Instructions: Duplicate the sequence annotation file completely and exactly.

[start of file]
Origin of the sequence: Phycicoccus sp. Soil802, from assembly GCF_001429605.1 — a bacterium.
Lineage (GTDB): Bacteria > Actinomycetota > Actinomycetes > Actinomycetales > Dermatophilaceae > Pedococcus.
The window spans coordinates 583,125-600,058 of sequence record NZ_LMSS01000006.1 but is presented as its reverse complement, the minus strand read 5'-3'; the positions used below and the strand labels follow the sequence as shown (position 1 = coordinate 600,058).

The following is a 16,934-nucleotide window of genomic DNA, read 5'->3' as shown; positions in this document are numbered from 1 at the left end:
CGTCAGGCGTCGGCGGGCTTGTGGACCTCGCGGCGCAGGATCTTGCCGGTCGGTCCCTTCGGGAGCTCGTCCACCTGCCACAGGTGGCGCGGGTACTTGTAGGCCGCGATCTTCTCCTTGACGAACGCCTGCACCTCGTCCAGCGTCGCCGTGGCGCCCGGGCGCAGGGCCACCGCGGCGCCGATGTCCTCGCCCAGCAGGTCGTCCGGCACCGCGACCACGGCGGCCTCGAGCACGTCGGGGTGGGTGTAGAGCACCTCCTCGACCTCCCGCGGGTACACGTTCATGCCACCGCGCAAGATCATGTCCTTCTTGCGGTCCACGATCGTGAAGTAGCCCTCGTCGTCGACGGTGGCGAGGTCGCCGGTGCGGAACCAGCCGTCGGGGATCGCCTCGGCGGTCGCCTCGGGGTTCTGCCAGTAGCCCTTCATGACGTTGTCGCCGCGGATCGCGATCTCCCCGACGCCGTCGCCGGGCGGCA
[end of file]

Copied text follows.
Origin of the sequence: Phycicoccus sp. Soil802, from assembly GCF_001429605.1 — a bacterium.
Lineage (GTDB): Bacteria > Actinomycetota > Actinomycetes > Actinomycetales > Dermatophilaceae > Pedococcus.
The window spans coordinates 583,125-600,058 of sequence record NZ_LMSS01000006.1 but is presented as its reverse complement, the minus strand read 5'-3'; the positions used below and the strand labels follow the sequence as shown (position 1 = coordinate 600,058).

The following is a 16,934-nucleotide window of genomic DNA, read 5'->3' as shown; positions in this document are numbered from 1 at the left end:
CGTCAGGCGTCGGCGGGCTTGTGGACCTCGCGGCGCAGGATCTTGCCGGTCGGTCCCTTCGGGAGCTCGTCCACCTGCCACAGGTGGCGCGGGTACTTGTAGGCCGCGATCTTCTCCTTGACGAACGCCTGCACCTCGTCCAGCGTCGCCGTGGCGCCCGGGCGCAGGGCCACCGCGGCGCCGATGTCCTCGCCCAGCAGGTCGTCCGGCACCGCGACCACGGCGGCCTCGAGCACGTCGGGGTGGGTGTAGAGCACCTCCTCGACCTCCCGCGGGTACACGTTCATGCCACCGCGCAAGATCATGTCCTTCTTGCGGTCCACGATCGTGAAGTAGCCCTCGTCGTCGACGGTGGCGAGGTCGCCGGTGCGGAACCAGCCGTCGGGGATCGCCTCGGCGGTCGCCTCGGGGTTCTGCCAGTAGCCCTTCATGACGTTGTCGCCGCGGATCGCGATCTCCCCGACGCCGTCGCCGGGCGGCA